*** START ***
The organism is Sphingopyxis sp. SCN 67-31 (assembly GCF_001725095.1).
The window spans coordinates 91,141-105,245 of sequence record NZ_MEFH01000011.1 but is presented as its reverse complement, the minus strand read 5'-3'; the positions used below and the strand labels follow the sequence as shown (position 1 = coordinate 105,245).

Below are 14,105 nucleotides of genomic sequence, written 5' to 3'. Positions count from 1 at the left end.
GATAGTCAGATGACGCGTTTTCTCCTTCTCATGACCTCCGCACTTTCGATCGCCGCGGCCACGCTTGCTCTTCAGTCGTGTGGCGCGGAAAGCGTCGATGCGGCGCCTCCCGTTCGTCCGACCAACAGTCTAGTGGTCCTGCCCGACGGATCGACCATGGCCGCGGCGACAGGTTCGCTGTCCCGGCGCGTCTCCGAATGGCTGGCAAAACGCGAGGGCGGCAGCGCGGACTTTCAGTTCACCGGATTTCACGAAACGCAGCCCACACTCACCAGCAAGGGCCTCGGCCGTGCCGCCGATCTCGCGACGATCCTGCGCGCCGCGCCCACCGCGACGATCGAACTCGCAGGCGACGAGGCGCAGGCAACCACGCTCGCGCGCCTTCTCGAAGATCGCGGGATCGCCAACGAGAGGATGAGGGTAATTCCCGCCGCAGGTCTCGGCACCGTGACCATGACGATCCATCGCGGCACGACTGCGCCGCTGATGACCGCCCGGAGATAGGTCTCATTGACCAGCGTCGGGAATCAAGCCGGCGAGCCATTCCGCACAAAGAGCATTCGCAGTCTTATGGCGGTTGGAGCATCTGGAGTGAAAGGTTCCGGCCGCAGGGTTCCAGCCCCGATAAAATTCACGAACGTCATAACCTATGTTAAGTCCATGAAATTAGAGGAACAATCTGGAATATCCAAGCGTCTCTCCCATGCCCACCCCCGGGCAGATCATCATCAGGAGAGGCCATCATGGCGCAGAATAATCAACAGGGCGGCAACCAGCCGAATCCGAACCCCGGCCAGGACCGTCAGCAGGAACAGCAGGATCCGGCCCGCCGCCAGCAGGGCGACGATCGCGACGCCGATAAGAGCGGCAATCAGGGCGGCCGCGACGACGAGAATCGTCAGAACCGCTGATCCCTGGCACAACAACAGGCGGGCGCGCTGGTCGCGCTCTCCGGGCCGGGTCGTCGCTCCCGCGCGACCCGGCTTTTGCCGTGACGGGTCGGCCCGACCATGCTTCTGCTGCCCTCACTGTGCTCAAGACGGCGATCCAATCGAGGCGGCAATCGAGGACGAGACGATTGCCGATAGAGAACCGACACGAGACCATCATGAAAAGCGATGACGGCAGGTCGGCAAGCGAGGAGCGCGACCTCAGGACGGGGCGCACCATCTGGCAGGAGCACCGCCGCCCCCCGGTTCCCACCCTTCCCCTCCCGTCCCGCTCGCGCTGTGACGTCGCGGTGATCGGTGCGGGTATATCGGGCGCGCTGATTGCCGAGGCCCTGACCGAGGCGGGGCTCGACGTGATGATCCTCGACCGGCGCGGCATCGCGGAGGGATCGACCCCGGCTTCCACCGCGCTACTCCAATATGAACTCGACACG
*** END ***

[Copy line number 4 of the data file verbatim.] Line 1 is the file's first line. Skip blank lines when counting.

GATAGTCAGATGACGCGTTTTCTCCTTCTCATGACCTCCGCACTTTCGATCGCCGCGGCCACGCTTGCTCTTCAGTCGTGTGGCGCGGAAAGCGTCGATGCGGCGCCTCCCGTTCGTCCGACCAACAGTCTAGTGGTCCTGCCCGACGGATCGACCATGGCCGCGGCGACAGGTTCGCTGTCCCGGCGCGTCTCCGAATGGCTGGCAAAACGCGAGGGCGGCAGCGCGGACTTTCAGTTCACCGGATTTCACGAAACGCAGCCCACACTCACCAGCAAGGGCCTCGGCCGTGCCGCCGATCTCGCGACGATCCTGCGCGCCGCGCCCACCGCGACGATCGAACTCGCAGGCGACGAGGCGCAGGCAACCACGCTCGCGCGCCTTCTCGAAGATCGCGGGATCGCCAACGAGAGGATGAGGGTAATTCCCGCCGCAGGTCTCGGCACCGTGACCATGACGATCCATCGCGGCACGACTGCGCCGCTGATGACCGCCCGGAGATAGGTCTCATTGACCAGCGTCGGGAATCAAGCCGGCGAGCCATTCCGCACAAAGAGCATTCGCAGTCTTATGGCGGTTGGAGCATCTGGAGTGAAAGGTTCCGGCCGCAGGGTTCCAGCCCCGATAAAATTCACGAACGTCATAACCTATGTTAAGTCCATGAAATTAGAGGAACAATCTGGAATATCCAAGCGTCTCTCCCATGCCCACCCCCGGGCAGATCATCATCAGGAGAGGCCATCATGGCGCAGAATAATCAACAGGGCGGCAACCAGCCGAATCCGAACCCCGGCCAGGACCGTCAGCAGGAACAGCAGGATCCGGCCCGCCGCCAGCAGGGCGACGATCGCGACGCCGATAAGAGCGGCAATCAGGGCGGCCGCGACGACGAGAATCGTCAGAACCGCTGATCCCTGGCACAACAACAGGCGGGCGCGCTGGTCGCGCTCTCCGGGCCGGGTCGTCGCTCCCGCGCGACCCGGCTTTTGCCGTGACGGGTCGGCCCGACCATGCTTCTGCTGCCCTCACTGTGCTCAAGACGGCGATCCAATCGAGGCGGCAATCGAGGACGAGACGATTGCCGATAGAGAACCGACACGAGACCATCATGAAAAGCGATGACGGCAGGTCGGCAAGCGAGGAGCGCGACCTCAGGACGGGGCGCACCATCTGGCAGGAGCACCGCCGCCCCCCGGTTCCCACCCTTCCCCTCCCGTCCCGCTCGCGCTGTGACGTCGCGGTGATCGGTGCGGGTATATCGGGCGCGCTGATTGCCGAGGCCCTGACCGAGGCGGGGCTCGACGTGATGATCCTCGACCGGCGCGGCATCGCGGAGGGATCGACCCCGGCTTCCACCGCGCTACTCCAATATGAACTCGACACG